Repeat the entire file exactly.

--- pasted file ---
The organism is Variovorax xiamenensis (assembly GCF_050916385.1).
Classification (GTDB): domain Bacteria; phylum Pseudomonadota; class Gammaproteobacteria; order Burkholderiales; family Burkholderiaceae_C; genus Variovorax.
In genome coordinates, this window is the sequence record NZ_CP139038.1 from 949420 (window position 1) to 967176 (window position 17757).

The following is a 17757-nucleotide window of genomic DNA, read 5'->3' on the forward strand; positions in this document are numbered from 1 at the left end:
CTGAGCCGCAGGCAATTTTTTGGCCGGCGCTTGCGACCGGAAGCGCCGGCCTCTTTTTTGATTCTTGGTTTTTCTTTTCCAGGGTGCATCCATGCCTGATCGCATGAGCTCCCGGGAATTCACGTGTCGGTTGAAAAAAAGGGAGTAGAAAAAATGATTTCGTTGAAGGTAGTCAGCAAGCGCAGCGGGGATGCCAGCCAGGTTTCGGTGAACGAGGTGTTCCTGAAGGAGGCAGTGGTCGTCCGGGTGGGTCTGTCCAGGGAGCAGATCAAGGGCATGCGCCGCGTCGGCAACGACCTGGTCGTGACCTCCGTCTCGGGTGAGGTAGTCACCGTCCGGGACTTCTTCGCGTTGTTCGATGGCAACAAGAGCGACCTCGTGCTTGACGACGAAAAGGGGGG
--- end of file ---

The organism is Variovorax xiamenensis (assembly GCF_050916385.1).
Classification (GTDB): domain Bacteria; phylum Pseudomonadota; class Gammaproteobacteria; order Burkholderiales; family Burkholderiaceae_C; genus Variovorax.
In genome coordinates, this window is the sequence record NZ_CP139038.1 from 949420 (window position 1) to 967176 (window position 17757).

The following is a 17757-nucleotide window of genomic DNA, read 5'->3' on the forward strand; positions in this document are numbered from 1 at the left end:
CTGAGCCGCAGGCAATTTTTTGGCCGGCGCTTGCGACCGGAAGCGCCGGCCTCTTTTTTGATTCTTGGTTTTTCTTTTCCAGGGTGCATCCATGCCTGATCGCATGAGCTCCCGGGAATTCACGTGTCGGTTGAAAAAAAGGGAGTAGAAAAAATGATTTCGTTGAAGGTAGTCAGCAAGCGCAGCGGGGATGCCAGCCAGGTTTCGGTGAACGAGGTGTTCCTGAAGGAGGCAGTGGTCGTCCGGGTGGGTCTGTCCAGGGAGCAGATCAAGGGCATGCGCCGCGTCGGCAACGACCTGGTCGTGACCTCCGTCTCGGGTGAGGTAGTCACCGTCCGGGACTTCTTCGCGTTGTTCGATGGCAACAAGAGCGACCTCGTGCTTGACGACGAAAAGGGGGG